MEPs are preparing to vote on a report on shaping the digital future of Europe, calling on the Europea Commission to further tackle challenges posed by the digital transition, especially to take advantage of the opportunities of the digital single market and to improve the use of artificial intelligence. What is digital transformation? 

  • Digital transformation is the integration of digital technologies by companies and the impact of the technologies on society.  
  • Digital platforms, the Internet of Things, cloud computing and artificial intelligence are among the technologies affecting ... 
  • ... sectors from transport to energy, agri-food, telecommunications, financial services, factory production and health care, and transforming people's lives. 
  • Technologies could help to optimise production, reduce emissions and waste, boost companies' competitive advantages and bring new services and products to consumers. 

Funding of the EU's digital priorities

Digital plays an essential role in all EU policies. The Covid crisis accentuated the need for a response that will benefit society and competitiveness in the long run. Digital solutions present important opportunities and are essential to ensuring Europe's recovery and competitive position in the global economy.

The EU's plan for economic recovery demands that member states allocate at least 20% of the €672.5 billion Recovery and Resilience Facility to digital transition. Investment programmes such as the research and innovation-centred Horizon Europe and infrastructure-centred Connecting Europe Facility allocate substantial amounts for digital advancements as well.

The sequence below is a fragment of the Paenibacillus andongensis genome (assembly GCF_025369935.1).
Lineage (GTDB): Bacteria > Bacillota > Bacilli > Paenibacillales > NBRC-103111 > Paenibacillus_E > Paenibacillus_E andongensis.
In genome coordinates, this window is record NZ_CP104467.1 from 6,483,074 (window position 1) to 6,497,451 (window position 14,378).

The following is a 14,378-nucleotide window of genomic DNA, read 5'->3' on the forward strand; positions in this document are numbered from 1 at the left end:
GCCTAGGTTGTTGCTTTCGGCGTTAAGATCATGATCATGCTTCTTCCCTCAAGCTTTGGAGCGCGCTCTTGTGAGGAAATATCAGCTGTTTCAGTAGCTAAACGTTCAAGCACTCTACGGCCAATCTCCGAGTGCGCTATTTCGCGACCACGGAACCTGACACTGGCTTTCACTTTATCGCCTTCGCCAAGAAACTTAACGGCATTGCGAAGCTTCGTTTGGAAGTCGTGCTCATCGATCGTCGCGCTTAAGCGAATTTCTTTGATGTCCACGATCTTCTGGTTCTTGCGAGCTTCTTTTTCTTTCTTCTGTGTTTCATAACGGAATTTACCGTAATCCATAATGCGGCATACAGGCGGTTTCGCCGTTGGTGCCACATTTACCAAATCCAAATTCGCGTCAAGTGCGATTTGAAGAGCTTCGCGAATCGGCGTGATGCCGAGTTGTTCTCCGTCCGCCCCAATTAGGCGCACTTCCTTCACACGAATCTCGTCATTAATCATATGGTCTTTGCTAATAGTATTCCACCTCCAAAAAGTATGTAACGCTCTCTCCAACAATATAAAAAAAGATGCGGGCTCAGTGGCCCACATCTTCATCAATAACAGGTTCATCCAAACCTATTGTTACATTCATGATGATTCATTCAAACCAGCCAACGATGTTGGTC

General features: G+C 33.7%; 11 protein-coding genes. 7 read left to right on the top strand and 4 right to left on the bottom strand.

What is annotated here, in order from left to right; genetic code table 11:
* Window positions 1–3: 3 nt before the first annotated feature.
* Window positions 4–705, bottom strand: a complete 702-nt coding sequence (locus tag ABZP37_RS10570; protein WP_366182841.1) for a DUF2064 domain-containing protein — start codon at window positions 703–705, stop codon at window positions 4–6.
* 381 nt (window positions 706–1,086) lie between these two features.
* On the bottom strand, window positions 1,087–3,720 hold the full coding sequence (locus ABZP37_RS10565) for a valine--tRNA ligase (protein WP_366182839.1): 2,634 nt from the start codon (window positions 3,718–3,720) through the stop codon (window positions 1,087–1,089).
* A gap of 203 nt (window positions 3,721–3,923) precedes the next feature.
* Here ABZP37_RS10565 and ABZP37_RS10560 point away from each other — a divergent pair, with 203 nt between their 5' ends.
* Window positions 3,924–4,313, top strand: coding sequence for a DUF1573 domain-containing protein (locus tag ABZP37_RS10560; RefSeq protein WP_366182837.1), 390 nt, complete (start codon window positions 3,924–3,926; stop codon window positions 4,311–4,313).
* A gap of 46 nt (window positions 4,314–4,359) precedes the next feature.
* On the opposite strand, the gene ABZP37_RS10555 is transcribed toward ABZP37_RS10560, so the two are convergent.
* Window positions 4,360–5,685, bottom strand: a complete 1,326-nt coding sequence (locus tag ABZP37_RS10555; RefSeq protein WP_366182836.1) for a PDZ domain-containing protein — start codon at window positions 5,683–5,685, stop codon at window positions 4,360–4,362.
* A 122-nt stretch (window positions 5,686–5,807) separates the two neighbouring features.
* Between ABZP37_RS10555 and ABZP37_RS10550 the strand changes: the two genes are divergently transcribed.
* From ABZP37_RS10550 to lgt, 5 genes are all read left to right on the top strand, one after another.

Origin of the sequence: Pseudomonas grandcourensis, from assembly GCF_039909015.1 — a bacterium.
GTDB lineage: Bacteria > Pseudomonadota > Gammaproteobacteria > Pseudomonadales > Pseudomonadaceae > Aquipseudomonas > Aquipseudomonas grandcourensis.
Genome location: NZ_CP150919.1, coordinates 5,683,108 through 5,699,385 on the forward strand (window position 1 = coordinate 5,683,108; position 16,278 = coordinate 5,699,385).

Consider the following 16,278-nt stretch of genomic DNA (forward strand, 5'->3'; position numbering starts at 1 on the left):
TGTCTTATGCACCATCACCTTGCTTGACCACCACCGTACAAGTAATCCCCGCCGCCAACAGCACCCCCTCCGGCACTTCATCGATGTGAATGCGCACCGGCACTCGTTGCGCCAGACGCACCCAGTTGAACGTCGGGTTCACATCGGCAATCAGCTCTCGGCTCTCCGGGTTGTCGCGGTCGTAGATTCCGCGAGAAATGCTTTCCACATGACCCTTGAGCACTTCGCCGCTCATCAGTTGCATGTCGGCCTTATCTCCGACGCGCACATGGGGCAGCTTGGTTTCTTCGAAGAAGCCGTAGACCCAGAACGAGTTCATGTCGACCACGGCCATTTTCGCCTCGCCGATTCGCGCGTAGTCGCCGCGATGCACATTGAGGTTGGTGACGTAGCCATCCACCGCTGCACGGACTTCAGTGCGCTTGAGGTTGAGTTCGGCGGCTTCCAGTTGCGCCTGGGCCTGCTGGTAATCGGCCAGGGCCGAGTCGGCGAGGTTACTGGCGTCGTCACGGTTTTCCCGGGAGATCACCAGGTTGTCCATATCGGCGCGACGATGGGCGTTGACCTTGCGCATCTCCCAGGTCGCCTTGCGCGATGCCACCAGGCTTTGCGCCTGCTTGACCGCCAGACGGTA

While the general EU policy is to endorse digital goals through all programmes, some investment programmes and new rules specifically aim to achieve them.

Digital Europe programme

MEPs are set to vote in April on the Digital Europe programme, the EU’s first financial instrument focused specifically on bringing technology to businesses and people. It aims to invest in digital infrastructure so that strategic technologies can help boost Europe’s competitiveness and green transition, as well as ensure technological sovereignty. It will invest €7.5 billion in five areas: supercomputing (€2.2 billion), artificial intelligence (€2 billion), cybersecurity (€1.6 billion), advanced digital skills (€577 million), and ensuring a wide use of digital technologies across the economy and society (€1 billion).

Online safety and platform economy

Online platforms are an important part of the economy and people's lives. They present significant opportunities as marketplaces and are important communication channels. However, there also pose significant challenges.

The EU is working on new digital services legislation, aiming to foster competitiveness, innovation and growth, while boosting online security, tackling illegal content, and ensuring the protection of free speech, press freedom and democracy.

Read more on why and how the EU wants to regulate the platform economy.

Among measures to ensure safety online, the Parliament is voting on new rules to prevent the dissemination of terrorist content online in April. MEPs are also considering rules on a new European cybersecurity centre.

Artificial intelligence and data strategy

Artificial intelligence (AI) could benefit people by imroving health care, making cars safer and  enabling tailored services. It can improve production processes and bring a competitive advantage to European businesses, including in sectors where EU companies already enjoy strong positions, such as the green and circular economy, machinery, farming and tourism.

To ensure Europe makes the most of AI's potential, MEPs have accentuated the need for human-centric AI legislation, aimed at establishing a framework that will be trustworthy, can implement ethical standards, support jobs, help build competitive “AI made in Europe” and influence global standards. The Commission presented its proposal for AI regulation on 21 April 2021.